The president of the Hilliard City School District Board of Education will not be among the seven candidates vying for three seats in the November election.

The president of the Hilliard City School District Board of Education will not be among the seven candidates vying for three seats in the November election.

Denise Bobbitt, of 3699 Ridgewood Drive, said she is not running for a third term on the board.

"It was a very difficult decision that even at the last hour I'm second guessing myself," she said.

Bobbitt, who has served on the board for eight years while working as a registered nurse in the labor and delivery unit at Riverside Hospital, did not file a petition for re-election.

"It was the hardest decision I've had to make," said Bobbitt, whose three children have all graduated from Hilliard schools.

Three seats on the school board are opening. Incumbents Andy Teater, of Dayspring Drive, Hilliard, and Lisa Whiting, of 801 Thorncrest Court, Galloway, are both running again.

This is the second term for Teater, who works for the Ohio Department of Transportation and has three children enrolled in Hilliard schools. His daughter, Rachel, is in middle school and his twins, Dan and Sarah, are finishing up their elementary education.

"I need a second four years to be an effective board member," Teater said, explaining that he would hate to throw away the experience he has gained during his first term.

He said current board members bring a diverse background to the board.

"One of the reasons the meetings look smooth," said Teater, "is we do our homework. We get the agenda on Thursday before the meeting and we get our questions answered. There is not a board member who hasn't done their homework and knows what is on the agenda."

Whiting agreed with Teater, saying that they stay in touch with district personnel to keep abreast of what is happening and they always get their questions answered.

Whiting, a registered nurse at Nationwide Children's Hospital and the mother of a daughter, Abigail, who will attend Bradley High School, said she has learned a lot during the two years since she was appointed to the board after Cheryl Ryan resigned to take a position with the Ohio Department of Education.

She said she still has a lot to offer after learning from some of the challenges the district has faced in the last couple of years.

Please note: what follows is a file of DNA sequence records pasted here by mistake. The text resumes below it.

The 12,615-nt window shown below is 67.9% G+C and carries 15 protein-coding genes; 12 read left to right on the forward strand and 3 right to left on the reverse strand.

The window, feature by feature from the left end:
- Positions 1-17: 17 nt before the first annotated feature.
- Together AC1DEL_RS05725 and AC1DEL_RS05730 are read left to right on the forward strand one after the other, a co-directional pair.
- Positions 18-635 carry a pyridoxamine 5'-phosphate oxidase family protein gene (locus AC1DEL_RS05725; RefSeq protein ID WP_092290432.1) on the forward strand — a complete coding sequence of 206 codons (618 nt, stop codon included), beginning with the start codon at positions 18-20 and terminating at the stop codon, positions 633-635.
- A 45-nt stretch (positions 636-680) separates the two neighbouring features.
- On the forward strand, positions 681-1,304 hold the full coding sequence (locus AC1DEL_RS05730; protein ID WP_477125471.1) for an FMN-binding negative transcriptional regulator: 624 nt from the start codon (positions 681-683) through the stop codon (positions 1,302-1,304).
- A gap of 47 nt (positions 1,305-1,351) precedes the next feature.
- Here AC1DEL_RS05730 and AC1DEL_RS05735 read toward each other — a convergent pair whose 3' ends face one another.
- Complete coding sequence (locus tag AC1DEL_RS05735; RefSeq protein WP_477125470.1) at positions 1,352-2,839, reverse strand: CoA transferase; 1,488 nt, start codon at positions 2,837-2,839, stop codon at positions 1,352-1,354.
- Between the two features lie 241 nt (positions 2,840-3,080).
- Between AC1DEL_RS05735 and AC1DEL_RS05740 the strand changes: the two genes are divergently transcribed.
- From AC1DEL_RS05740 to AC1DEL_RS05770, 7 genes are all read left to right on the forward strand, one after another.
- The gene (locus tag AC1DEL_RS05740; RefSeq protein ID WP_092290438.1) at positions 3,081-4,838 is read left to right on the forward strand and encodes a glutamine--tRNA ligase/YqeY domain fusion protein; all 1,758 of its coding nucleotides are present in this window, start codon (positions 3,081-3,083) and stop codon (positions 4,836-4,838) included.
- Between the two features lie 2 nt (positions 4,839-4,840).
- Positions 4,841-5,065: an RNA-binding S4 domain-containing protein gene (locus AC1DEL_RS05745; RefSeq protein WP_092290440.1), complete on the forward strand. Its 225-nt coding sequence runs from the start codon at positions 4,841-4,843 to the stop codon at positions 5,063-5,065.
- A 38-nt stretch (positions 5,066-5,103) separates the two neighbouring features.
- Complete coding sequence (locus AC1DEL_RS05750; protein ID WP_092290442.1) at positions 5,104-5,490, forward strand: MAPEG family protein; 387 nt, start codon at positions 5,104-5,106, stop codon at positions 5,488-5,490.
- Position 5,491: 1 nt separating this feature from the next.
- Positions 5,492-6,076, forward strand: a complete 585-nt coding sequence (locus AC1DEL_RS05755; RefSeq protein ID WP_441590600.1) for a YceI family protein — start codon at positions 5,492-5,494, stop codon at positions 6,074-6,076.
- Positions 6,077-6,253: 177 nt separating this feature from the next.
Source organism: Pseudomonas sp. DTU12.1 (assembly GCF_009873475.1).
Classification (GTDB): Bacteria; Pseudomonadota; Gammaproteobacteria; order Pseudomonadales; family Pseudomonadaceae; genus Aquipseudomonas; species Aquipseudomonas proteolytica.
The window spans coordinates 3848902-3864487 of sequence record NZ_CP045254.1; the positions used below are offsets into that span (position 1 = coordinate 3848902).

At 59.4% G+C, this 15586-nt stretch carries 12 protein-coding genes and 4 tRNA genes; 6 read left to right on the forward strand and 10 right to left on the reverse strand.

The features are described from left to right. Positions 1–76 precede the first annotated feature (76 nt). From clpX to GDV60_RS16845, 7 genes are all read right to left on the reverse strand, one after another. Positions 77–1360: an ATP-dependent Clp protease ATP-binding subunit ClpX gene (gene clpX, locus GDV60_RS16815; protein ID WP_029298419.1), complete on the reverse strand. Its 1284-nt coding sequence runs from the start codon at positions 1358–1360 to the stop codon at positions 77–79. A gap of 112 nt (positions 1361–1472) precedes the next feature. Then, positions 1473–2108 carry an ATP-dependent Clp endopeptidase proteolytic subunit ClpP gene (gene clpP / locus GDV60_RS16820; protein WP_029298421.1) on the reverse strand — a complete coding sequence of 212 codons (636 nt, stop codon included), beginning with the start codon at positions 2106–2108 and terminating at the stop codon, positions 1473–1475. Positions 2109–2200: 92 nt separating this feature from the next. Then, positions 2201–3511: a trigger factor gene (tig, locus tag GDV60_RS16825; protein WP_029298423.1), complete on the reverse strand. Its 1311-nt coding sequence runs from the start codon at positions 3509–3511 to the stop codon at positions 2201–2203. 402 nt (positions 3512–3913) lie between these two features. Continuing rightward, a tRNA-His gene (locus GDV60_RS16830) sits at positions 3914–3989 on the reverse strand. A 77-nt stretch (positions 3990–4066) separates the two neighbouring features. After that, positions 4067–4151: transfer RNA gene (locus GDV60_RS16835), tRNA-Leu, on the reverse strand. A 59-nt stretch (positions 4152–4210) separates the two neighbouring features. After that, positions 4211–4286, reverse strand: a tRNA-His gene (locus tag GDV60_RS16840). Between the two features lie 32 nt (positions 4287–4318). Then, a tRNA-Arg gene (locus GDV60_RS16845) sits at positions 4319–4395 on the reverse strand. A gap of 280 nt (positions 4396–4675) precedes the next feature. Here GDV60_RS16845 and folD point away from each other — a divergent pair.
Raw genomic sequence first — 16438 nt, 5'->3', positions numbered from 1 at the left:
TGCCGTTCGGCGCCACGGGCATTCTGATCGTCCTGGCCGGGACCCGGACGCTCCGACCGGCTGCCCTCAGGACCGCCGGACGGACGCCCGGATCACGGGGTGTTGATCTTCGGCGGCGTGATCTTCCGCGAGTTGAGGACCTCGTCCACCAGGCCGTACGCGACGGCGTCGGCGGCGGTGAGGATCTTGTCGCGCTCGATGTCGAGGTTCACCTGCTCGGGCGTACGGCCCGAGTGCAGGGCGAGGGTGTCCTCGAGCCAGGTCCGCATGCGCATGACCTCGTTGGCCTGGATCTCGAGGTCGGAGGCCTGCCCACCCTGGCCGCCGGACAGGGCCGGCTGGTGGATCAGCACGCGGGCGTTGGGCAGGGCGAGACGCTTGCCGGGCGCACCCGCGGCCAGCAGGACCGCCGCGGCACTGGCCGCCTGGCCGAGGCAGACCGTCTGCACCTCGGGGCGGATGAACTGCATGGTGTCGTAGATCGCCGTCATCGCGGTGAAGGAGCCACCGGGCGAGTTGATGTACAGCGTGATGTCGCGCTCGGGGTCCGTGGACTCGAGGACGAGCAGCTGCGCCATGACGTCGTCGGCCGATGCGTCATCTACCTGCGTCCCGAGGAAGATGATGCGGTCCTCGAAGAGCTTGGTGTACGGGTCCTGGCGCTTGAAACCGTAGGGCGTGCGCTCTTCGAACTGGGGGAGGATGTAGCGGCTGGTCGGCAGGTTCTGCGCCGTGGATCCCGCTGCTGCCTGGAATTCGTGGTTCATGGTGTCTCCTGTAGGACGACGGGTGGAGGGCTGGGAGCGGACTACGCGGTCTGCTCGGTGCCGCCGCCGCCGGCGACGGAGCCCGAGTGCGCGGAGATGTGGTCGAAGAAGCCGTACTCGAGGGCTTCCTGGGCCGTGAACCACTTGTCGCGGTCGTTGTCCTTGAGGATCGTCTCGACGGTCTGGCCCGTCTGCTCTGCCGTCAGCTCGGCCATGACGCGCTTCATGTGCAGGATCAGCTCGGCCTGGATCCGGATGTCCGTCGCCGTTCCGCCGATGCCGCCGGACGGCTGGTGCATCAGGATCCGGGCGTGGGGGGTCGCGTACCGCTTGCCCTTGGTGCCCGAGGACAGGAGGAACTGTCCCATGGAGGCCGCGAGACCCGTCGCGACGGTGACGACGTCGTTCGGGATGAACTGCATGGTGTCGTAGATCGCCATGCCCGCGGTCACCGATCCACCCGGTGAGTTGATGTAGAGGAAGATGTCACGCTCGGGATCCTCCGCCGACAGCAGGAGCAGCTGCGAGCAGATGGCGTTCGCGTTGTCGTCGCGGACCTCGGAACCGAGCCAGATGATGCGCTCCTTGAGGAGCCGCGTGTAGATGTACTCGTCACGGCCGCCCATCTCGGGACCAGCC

"We have grown as a district and I want to see that continue," said Whiting. "Not only do I have things left to offer, but I have things left to learn."

Terri Botsko, of 2823 Honeysuckle Lane, is making her first bid for a seat on the school board after being involved in various school-related activities from serving as vice president of the Parent Teacher Organizations at Scioto Darby and Heritage Middle School to participating in the campaign to get the last levy passed and serving as a liaison for Scioto Darby during the tragic death of a crossing guard at the school.

Botsko said she previously thought about applying for the seat filled by Whiting.

"When I made up my mind to do it, I had missed the deadline," she said. "I did not explore it quickly enough."

As all three seats open this year, it proves to be a better time for her because next year her youngest son, Alex, will move to Heritage Middle School and her eldest son, Nick, will be a freshman.

Paul Lambert, of 7275 Roberts Road, has joined forces with Don Roberts, of 2027 Tuckaway Court, and Justin Gardner, of 5572 Weston Trail Drive, say they want to make a difference in the way the board operates if they are elected.

Lambert, who ran for the seat two years ago, said his platform has not changed. He, Roberts and Gardner want to raise the level of knowledge in the community so more people will understand how school funding works.

The trio believes it is vital to understand the appropriate amount needed for a levy opposed to dialogue about the need for a levy which, Lambert said, usually occurs. The message in the past, according to Lambert, is "if you love your kids" you will vote for the levy and otherwise you are a "cheapskate."

Lambert said he would like to see "real change" in the way the board functions, similar to what Jennifer Smith is attempting to do in the Olentangy Local School District and what Mark Schare is attempting to do in the Worthington City School District.

Lambert is a retired vice president of CompuServe and current local business investor. His daughters graduated from the school district.

Gardner is a financial auditor and his wife gave birth to their daughter in May.

Roberts is an attorney with negotiation skills while serving as an advocate for children with special needs. His oldest son, Willie, graduated from the district in 2004, while his youngest son, Brandon, is a student at Ridgewood Elementary School. Haley, his daughter, attends special needs classes at Alton Darby Elementary School.

Attempts to reach the seventh candidate, Christopher Courtney, Jr., who resides at 5263 Bonner Drive, were unsuccessful.

Courtney and his wife, Heather, have children at Heritage Middle School, according to Botsko.